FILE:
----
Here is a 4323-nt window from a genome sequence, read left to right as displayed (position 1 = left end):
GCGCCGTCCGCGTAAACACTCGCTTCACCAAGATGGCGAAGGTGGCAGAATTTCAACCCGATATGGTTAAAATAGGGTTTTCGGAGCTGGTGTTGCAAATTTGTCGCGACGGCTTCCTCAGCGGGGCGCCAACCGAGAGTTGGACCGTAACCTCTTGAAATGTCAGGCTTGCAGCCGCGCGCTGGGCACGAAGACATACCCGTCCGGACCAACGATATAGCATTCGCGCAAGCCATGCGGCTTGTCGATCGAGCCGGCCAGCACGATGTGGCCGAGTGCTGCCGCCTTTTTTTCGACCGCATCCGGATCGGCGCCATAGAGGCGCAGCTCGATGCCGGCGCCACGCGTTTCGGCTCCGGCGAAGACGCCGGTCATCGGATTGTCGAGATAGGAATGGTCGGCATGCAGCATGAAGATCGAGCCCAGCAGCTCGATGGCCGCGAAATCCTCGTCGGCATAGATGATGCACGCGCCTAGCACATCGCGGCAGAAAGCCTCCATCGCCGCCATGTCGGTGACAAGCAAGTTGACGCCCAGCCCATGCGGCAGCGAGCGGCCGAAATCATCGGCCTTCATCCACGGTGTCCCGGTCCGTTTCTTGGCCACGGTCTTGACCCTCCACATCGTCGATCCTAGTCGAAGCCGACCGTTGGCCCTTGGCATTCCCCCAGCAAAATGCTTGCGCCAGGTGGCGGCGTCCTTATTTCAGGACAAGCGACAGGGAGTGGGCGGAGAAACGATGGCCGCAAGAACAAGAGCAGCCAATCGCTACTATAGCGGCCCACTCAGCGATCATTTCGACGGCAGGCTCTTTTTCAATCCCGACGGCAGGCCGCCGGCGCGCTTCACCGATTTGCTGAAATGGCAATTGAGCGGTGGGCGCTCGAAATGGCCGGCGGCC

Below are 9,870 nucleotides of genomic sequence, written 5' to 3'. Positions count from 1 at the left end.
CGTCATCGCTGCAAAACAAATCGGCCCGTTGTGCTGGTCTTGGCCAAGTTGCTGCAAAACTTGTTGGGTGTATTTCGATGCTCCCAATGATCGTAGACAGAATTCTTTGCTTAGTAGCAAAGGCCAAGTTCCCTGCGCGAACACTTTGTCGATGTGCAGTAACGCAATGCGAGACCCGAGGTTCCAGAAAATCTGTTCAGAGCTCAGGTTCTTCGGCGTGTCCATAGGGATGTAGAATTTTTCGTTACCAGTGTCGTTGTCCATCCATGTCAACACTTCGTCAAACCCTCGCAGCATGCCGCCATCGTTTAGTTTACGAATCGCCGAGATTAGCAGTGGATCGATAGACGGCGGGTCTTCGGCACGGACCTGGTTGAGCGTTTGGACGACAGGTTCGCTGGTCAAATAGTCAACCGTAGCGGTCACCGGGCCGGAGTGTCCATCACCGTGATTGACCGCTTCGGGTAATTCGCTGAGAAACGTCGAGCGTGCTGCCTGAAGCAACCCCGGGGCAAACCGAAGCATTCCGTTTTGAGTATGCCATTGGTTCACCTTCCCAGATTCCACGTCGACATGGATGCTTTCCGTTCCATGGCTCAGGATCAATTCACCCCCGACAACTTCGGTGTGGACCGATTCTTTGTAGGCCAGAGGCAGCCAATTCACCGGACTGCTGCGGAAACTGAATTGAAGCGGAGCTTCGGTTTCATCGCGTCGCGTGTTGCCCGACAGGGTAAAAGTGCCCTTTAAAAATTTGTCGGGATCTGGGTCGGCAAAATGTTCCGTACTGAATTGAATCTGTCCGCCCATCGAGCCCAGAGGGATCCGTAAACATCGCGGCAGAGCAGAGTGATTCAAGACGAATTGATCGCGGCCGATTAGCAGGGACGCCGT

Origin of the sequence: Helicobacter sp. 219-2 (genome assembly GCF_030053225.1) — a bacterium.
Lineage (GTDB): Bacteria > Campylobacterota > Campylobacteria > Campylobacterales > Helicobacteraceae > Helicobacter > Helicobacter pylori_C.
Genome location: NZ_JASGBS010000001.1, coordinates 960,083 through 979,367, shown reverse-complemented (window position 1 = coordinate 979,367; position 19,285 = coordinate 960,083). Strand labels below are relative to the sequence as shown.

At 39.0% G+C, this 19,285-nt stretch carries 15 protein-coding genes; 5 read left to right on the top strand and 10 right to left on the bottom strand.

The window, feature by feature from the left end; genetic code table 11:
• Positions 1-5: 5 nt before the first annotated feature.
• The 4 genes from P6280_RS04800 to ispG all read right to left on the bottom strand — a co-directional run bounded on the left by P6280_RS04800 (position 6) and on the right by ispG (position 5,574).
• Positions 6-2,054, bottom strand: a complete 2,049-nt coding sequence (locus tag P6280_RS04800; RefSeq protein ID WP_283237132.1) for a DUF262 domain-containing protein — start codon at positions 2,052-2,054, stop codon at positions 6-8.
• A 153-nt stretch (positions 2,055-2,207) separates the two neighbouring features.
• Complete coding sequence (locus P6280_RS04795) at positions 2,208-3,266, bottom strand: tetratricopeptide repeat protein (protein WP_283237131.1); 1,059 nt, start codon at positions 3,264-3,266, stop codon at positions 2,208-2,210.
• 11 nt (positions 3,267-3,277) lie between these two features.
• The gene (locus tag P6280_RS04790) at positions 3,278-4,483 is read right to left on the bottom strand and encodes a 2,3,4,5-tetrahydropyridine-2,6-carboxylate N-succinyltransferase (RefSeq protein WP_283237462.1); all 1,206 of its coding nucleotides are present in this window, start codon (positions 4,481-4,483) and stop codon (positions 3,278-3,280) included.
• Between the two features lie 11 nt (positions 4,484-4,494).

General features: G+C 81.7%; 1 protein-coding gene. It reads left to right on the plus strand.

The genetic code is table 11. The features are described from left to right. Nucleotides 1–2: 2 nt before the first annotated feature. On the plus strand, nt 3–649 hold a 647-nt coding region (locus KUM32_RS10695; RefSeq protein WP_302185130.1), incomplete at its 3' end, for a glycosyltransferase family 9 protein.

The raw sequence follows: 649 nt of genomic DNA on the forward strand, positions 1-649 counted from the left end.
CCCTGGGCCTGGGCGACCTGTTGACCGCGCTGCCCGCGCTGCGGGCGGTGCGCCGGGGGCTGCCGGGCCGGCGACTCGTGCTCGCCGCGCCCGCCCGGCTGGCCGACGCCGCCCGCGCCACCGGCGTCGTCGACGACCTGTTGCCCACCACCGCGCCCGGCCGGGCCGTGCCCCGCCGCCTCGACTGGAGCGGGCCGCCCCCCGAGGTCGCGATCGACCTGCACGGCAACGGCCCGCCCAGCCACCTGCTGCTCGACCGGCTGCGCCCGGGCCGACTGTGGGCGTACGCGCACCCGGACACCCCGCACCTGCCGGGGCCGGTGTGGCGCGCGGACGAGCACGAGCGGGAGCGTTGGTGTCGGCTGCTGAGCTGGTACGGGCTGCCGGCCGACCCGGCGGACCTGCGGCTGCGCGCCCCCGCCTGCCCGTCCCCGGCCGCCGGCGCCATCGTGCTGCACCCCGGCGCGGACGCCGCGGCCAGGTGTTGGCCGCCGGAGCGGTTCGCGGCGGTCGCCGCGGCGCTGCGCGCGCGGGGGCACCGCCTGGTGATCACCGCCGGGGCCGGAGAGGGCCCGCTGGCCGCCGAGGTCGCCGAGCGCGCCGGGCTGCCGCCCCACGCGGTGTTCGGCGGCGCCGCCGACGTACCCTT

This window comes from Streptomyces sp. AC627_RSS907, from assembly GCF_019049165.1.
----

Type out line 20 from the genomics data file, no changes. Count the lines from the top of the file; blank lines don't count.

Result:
The raw sequence follows: 649 nt of genomic DNA on the forward strand, positions 1-649 counted from the left end.